MONTREAL -- In the hours before he would board a plane to Montreal and steal a game from the Montreal Canadiens to give his Pittsburgh Penguins a 2-1 series lead, netminder Marc-Andre Fleury was asked about the heckling he expected to hear in his hometown.
He looked quizzically and asked for the question again.
He still didn't get it, and you started to think this might be a Monty Python skit.
"I'm not kidding I missed the beginning again. What is 'eckling?" Fleury asked earnestly.
"Ah, OK, thanks. Sorry, that's the part I missed," Fleury said with that trademark loopy grin.
Maybe that's why a guy who stoned the Detroit Red Wings in four of the final five games of last year's Stanley Cup finals and was named to Canada's 2010 Olympic team is still viewed with such skepticism by the hockey community.
Too goofy, maybe. Too happy-go-lucky. Something, though. Until he does what he did Tuesday night. Fleury turned away all 18 shots he faced, including eight in the third period, to preserve a 2-0 victory.
"A big performance for him tonight," Penguins coach Dan Bylsma said. "It's kind of, there, he's done it again."
People will scoff. Eighteen shots? That's an appetizer for shot devourer Jaroslav Halak, who stopped 24 of 25 shots Tuesday but couldn't handle a blazing Evgeni Malkin power-play slap shot 1:16 into the third period that turned out to be the winner. How can you laud a player who stood around counting the Stanley Cup banners in the Bell Centre rafters for most of the second period while the Penguins hemmed Montreal in its own zone, outshooting the Canadiens 13-3?
Because it comes down to one thing: When Fleury needed to be great in the raucous Bell Centre, a place where his family was on hand to watch and where he had not played particularly well in the past, he delivered the goods. Plain and simple.
"He's got things to prove and he came up huge," said Maxime Talbot, another of the core of French-Canadian Penguins for whom this series carries so much emotion.
Who does he have to prove things to, Talbot was asked?
"To himself and to us. He proved himself today that he was the goalie," said Talbot, one of Fleury's closest friends on the team. "He made the big save when we needed him [to]. That's the Flower we like to have and he's awesome."
Coming into this game, Fleury's .889 save percentage was the worst of all eight remaining goaltenders in the second round. He had given up 17 goals in his past five outings and allowed at least three goals in six of eight games this spring. Hardly inspiring stuff for jittery Pittsburgh fans.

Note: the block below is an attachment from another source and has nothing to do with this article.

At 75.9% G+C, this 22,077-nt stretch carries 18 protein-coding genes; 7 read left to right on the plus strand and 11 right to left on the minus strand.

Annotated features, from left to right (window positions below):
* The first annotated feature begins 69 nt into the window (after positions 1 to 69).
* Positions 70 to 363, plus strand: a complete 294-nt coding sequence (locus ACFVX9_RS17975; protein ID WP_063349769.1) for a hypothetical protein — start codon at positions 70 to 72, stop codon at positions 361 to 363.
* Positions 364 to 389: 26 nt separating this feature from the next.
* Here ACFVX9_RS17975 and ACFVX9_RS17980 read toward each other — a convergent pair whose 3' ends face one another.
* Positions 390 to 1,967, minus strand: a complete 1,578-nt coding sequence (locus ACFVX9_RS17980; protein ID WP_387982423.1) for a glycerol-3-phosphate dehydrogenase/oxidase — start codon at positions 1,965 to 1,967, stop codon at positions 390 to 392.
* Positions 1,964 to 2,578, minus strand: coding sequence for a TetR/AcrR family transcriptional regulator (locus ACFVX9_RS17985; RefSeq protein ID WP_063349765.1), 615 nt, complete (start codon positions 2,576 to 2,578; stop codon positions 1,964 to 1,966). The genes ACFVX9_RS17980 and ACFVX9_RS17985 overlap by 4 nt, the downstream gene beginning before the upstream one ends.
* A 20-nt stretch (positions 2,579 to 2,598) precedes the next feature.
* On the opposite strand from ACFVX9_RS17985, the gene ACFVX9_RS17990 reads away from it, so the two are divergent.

The feeling after Game 2 -- a 3-1 win for the Habs -- was if Halak could stay in the zone, Montreal might just be in line to unseat the champs in large part because of a perceived mismatch in goal. And then, as he has so often done over the past two NHL postseasons, Fleury was able to put aside those questions and doubt to become the man again. Just like that.
"There have been questions. We have seen them at different times of his career," Bylsma said. "He's never been one to put up blazing numbers, but he's always been one to answer the game-save situational or has thrown up great games, and I think our room believes in the guy we got in the net."
Quite simply, this is what defines greatness.
Never mind the numbers. Did Grant Fuhr put up great numbers for the Oilers? No. Did he win five Stanley Cups? Yes. Whether folks will ever see that greatness in Fleury, like it or not, it was on display Tuesday night when, for a long time, the game was there to be had for either team.
"Time and time again, he's proven it," Bylsma said. "I think it was a tough game for him in terms of, there was some action and then there was a lull for a while, and then he had some ferocious action there. It wasn't just one save."
In a sloppy first period, the Canadiens had better scoring chances. Mike Cammalleri snapped one high after cutting to the middle. Maxim Lapierre rang one off the crossbar. But the Penguins found their legs in the second period and kept the Canadiens hemmed in their own zone for long periods of time. The trend continued into the third period, when Malkin hammered home what would eventually be the game winner.
As time ticked away, though, the Canadiens mounted a significant push in the last half of the period. Fleury denied Cammalleri, the Habs' most dangerous shooter, on a cross-ice pass. The Pens goalie then got a pad on a dangerous Brian Gionta shot from the opposite side and denied Tomas Plekanec on a dangerous deflection.
And then, it was over.
Pascal Dupuis dumped in an empty-net goal and, all of a sudden, the Canadiens face a must-win situation in Game 4 on Thursday. If Montreal loses, Pittsburgh can take care of business at home Saturday.
Somehow, that lousy save percentage and those other games seem so inconsequential.
"I think a lot of the criticism, from wherever it's been coming, it hasn't been coming from in here throughout the playoffs," said defenseman Brooks Orpik. "I think he's been fine, to be honest. He hasn't probably stolen us a game like he might have tonight, but if we look at most of the goals we've given up in the playoffs, it's been breakdowns by the guys in front of him. It really hasn't been him letting in really soft goals. Maybe one or two. I think it's easy for fans to kind of just point the finger at him. A lot of the time, it's not very justified.
"I don't think he's played as well as he can play up until tonight, but I don't think he's played bad at all."
After the game, Fleury was swarmed by media in both official languages. His thoughts?
"That was pretty good," he said. "To win that game at home with a shutout was pretty cool."
Well, at least there was no 'eckling.
Scott Burnside covers the NHL for ESPN.com.